Wastewater into animal feed | €230k investment in UCC project to boost Ireland’s fish farms

As the search for nature-based solutions to our environmental problems leads scientists to investigate plants and algae to clean up polluted waters, an innovative new project led by University College Cork will use duckweed and algae to treat wastewater from fish farms.

Lead researchers Prof Marcel Jansen and Dr Simona Paolacci from the School of Biological, Earth and Environmental Sciences & the Environmental Research Institute, UCC, at the launch of the €230k AQUASUS project in Cork today.

The project ‘AQUASUS’ has just received €230,000 in funding under the European Maritime Fisheries Fund (EMFF), administered by Bord Iascaigh Mhara (BIM) on behalf of the Department of Agriculture, Food and the Marine. Led by Prof Marcel Jansen of UCC’s School of Biological, Earth and Environmental Sciences and the Environmental Research Institute, AQUASUS will leverage the natural ability of duckweed and algae to thrive in and purify polluted water, producing both clean water for fish farms and a supply of animal feed, as duckweed and algae are edible and high in protein.

The project will refine the method involved and focus on the commercial applications. Prof Jansen speaking at the launch of the project said, “AQUASUS will explore how combinations of algae and duckweed can improve water quality, enhance fish production, and yield high quality feed, thus demonstrating the benefits of a financially viable circular economy approach”.

The value of the fish farm industry in Ireland is in excess of €207m, and the industry generates over 1,900 jobs (BIM Annual Aquaculture Survey 2017). Despite steady growth, the freshwater aquaculture industry in Ireland has faced substantial challenges in the past few years. Innovative approaches are required to improve viability of the sector and to satisfy demand for high quality produce. AQUASUS will test a sustainable, low-cost water treatment option for fish farms, and produce an economically viable product, directly contributing to both the sustainability and economic viability of the fish farm industry.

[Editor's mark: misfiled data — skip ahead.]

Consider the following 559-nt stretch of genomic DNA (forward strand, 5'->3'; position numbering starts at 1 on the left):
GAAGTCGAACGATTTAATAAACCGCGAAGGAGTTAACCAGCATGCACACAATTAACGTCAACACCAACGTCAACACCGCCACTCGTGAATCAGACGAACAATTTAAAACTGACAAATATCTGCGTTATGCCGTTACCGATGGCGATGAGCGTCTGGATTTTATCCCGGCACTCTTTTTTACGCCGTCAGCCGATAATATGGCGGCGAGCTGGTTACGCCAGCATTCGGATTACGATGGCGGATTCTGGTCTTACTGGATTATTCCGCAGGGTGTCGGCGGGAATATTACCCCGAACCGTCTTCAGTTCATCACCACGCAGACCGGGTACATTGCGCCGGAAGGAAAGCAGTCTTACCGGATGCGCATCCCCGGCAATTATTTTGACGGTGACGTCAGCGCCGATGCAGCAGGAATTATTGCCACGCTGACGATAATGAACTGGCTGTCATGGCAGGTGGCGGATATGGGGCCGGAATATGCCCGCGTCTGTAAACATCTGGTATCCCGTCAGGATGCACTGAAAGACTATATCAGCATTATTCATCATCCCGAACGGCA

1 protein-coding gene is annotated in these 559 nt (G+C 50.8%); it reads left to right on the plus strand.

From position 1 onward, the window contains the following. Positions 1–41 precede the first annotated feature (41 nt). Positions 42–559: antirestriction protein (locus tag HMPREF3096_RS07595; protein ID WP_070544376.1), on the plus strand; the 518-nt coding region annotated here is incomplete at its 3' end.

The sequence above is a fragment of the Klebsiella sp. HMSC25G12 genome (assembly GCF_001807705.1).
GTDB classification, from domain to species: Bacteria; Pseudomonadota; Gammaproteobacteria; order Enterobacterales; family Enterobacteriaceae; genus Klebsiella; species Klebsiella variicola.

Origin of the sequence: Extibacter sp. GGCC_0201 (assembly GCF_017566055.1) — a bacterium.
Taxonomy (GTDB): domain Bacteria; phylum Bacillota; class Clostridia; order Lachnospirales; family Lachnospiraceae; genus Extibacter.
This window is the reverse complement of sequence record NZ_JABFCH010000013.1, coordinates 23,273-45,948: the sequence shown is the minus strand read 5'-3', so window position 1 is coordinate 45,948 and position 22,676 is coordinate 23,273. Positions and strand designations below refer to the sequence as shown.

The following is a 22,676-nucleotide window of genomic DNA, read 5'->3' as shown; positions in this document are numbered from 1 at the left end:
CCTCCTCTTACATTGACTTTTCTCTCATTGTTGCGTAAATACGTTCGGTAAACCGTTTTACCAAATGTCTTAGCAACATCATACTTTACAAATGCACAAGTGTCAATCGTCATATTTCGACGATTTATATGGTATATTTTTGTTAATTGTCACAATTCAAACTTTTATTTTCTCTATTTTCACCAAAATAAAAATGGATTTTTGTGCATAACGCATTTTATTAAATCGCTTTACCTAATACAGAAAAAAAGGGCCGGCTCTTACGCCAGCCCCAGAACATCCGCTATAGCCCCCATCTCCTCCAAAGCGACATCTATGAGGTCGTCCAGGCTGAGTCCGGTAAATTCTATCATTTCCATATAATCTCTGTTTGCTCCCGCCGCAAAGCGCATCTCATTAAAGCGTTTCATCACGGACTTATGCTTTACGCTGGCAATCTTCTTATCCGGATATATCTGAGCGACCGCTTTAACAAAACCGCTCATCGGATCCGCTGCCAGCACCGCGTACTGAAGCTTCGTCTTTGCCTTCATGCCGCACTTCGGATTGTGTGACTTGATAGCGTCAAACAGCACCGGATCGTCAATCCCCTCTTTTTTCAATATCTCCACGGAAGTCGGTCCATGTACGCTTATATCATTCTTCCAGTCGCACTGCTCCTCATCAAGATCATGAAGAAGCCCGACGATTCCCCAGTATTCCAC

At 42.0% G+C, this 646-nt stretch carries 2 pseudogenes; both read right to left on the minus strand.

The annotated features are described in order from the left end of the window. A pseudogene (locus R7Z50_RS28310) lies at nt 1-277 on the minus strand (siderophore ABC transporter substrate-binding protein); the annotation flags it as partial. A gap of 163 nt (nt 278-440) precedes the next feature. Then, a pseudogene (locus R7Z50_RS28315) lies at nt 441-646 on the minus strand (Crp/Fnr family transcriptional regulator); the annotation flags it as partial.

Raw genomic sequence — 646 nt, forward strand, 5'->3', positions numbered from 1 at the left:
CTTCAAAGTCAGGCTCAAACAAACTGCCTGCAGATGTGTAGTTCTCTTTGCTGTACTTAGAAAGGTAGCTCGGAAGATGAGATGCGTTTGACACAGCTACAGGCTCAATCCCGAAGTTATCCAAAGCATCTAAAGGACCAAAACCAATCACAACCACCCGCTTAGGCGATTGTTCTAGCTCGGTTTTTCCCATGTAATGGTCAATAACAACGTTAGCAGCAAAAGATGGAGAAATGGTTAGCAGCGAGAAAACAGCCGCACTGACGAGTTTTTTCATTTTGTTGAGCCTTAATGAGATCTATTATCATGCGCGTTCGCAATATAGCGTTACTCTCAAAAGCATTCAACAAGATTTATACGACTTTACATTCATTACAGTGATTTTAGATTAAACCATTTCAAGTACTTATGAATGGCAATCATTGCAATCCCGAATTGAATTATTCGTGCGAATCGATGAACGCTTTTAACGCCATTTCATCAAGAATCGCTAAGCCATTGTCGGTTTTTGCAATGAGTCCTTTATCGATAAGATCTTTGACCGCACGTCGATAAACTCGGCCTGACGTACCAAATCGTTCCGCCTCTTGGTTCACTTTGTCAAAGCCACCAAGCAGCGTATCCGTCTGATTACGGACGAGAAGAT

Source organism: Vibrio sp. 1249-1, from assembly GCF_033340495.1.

Duckweed, the plant that thrives in wastewater and provides a high protein food supplement for fish and animals.

Damien Toner, BIM Aquaculture Technical Specialist added; “BIM is delighted to support University College Cork with this innovative research project. Algae and Duckweed have the potential to offer a sustainable and environmentally friendly method of nutrient uptake. The AQUASUS project is one of a number of innovative studies BIM is supporting Industry and third level partners with to further develop Ireland’s valuable aquaculture sector’.

Announcing the EMFF programme Minister for the Department of Agriculture, Food and the Marine, Mr. Michael Creed, T.D. said, “I am pleased to announce a continued and increasing level of capital investment in our aquaculture sector which will underpin our ambitions to significantly grow our production in the coming years. I am delighted also to see recent efforts by my Department and BIM to encourage our third level institutions to become involved in the research agenda for the sector coming to fruition with three of our best third level institutions receiving approval for applied research to assist our sector in innovating and developing new technical knowledge to support the sustainable growth of the sector, together with two further industry research projects”.

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Daniel Farrell
Interested in all things on the Irish coast and sharing the best of it. // Email: Daniel@coastmonkey.ie // Follow on Twitter: @DanielsSeaViews